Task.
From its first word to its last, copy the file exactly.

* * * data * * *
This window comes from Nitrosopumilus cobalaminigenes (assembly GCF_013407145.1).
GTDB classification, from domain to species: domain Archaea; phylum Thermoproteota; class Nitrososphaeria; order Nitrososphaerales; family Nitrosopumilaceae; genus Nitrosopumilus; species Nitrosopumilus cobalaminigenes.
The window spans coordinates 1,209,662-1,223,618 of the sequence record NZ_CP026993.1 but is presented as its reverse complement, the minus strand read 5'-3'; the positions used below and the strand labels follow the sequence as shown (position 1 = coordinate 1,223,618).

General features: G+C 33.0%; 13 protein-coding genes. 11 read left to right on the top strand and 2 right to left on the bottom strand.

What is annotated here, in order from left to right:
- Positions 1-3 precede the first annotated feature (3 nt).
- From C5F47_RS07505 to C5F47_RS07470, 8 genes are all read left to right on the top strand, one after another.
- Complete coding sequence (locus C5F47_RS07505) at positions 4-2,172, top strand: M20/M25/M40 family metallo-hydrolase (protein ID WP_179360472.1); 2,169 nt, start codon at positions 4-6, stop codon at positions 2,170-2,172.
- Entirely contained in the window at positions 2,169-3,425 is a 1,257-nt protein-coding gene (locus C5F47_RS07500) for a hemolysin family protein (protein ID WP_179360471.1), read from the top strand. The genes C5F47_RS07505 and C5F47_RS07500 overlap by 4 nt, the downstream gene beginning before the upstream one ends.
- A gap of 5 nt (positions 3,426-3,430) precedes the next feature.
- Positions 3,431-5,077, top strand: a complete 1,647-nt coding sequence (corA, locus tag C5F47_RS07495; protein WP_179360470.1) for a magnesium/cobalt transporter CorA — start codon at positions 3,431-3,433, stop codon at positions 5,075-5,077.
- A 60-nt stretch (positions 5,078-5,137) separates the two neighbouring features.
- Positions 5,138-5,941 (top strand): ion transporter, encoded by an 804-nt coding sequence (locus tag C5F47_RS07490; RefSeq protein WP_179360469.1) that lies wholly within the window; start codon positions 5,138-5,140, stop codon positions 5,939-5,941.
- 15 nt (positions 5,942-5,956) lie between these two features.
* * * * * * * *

This window comes from Nitrosopumilus cobalaminigenes (assembly GCF_013407145.1).
GTDB classification, from domain to species: domain Archaea; phylum Thermoproteota; class Nitrososphaeria; order Nitrososphaerales; family Nitrosopumilaceae; genus Nitrosopumilus; species Nitrosopumilus cobalaminigenes.
The window spans coordinates 1,209,662-1,223,618 of the sequence record NZ_CP026993.1 but is presented as its reverse complement, the minus strand read 5'-3'; the positions used below and the strand labels follow the sequence as shown (position 1 = coordinate 1,223,618).

General features: G+C 33.0%; 13 protein-coding genes. 11 read left to right on the top strand and 2 right to left on the bottom strand.

What is annotated here, in order from left to right:
- Positions 1-3 precede the first annotated feature (3 nt).
- From C5F47_RS07505 to C5F47_RS07470, 8 genes are all read left to right on the top strand, one after another.
- Complete coding sequence (locus C5F47_RS07505) at positions 4-2,172, top strand: M20/M25/M40 family metallo-hydrolase (protein ID WP_179360472.1); 2,169 nt, start codon at positions 4-6, stop codon at positions 2,170-2,172.
- Entirely contained in the window at positions 2,169-3,425 is a 1,257-nt protein-coding gene (locus C5F47_RS07500) for a hemolysin family protein (protein ID WP_179360471.1), read from the top strand. The genes C5F47_RS07505 and C5F47_RS07500 overlap by 4 nt, the downstream gene beginning before the upstream one ends.
- A gap of 5 nt (positions 3,426-3,430) precedes the next feature.
- Positions 3,431-5,077, top strand: a complete 1,647-nt coding sequence (corA, locus tag C5F47_RS07495; protein WP_179360470.1) for a magnesium/cobalt transporter CorA — start codon at positions 3,431-3,433, stop codon at positions 5,075-5,077.
- A 60-nt stretch (positions 5,078-5,137) separates the two neighbouring features.
- Positions 5,138-5,941 (top strand): ion transporter, encoded by an 804-nt coding sequence (locus tag C5F47_RS07490; RefSeq protein WP_179360469.1) that lies wholly within the window; start codon positions 5,138-5,140, stop codon positions 5,939-5,941.
- 15 nt (positions 5,942-5,956) lie between these two features.